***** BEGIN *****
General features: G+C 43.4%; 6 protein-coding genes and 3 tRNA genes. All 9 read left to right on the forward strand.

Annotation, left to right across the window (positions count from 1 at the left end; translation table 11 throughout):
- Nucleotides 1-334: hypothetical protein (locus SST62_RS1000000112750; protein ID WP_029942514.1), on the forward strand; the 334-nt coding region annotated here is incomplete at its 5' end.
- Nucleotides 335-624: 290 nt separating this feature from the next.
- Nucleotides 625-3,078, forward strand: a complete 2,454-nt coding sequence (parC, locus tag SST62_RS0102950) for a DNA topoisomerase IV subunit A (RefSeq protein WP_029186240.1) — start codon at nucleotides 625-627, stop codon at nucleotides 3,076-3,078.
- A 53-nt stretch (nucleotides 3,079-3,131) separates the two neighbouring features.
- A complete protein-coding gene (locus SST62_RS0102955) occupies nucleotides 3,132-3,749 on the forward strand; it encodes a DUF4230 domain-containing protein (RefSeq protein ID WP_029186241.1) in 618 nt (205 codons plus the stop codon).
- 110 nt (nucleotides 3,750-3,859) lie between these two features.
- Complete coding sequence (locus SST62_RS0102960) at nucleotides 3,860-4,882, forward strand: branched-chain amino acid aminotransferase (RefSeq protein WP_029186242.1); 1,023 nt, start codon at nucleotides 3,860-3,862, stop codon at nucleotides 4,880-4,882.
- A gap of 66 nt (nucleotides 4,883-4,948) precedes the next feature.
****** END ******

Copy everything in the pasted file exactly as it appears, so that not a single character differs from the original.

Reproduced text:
General features: G+C 43.4%; 6 protein-coding genes and 3 tRNA genes. All 9 read left to right on the forward strand.

Annotation, left to right across the window (positions count from 1 at the left end; translation table 11 throughout):
- Nucleotides 1-334: hypothetical protein (locus SST62_RS1000000112750; protein ID WP_029942514.1), on the forward strand; the 334-nt coding region annotated here is incomplete at its 5' end.
- Nucleotides 335-624: 290 nt separating this feature from the next.
- Nucleotides 625-3,078, forward strand: a complete 2,454-nt coding sequence (parC, locus tag SST62_RS0102950) for a DNA topoisomerase IV subunit A (RefSeq protein WP_029186240.1) — start codon at nucleotides 625-627, stop codon at nucleotides 3,076-3,078.
- A 53-nt stretch (nucleotides 3,079-3,131) separates the two neighbouring features.
- A complete protein-coding gene (locus SST62_RS0102955) occupies nucleotides 3,132-3,749 on the forward strand; it encodes a DUF4230 domain-containing protein (RefSeq protein ID WP_029186241.1) in 618 nt (205 codons plus the stop codon).
- 110 nt (nucleotides 3,750-3,859) lie between these two features.
- Complete coding sequence (locus SST62_RS0102960) at nucleotides 3,860-4,882, forward strand: branched-chain amino acid aminotransferase (RefSeq protein WP_029186242.1); 1,023 nt, start codon at nucleotides 3,860-3,862, stop codon at nucleotides 4,880-4,882.
- A gap of 66 nt (nucleotides 4,883-4,948) precedes the next feature.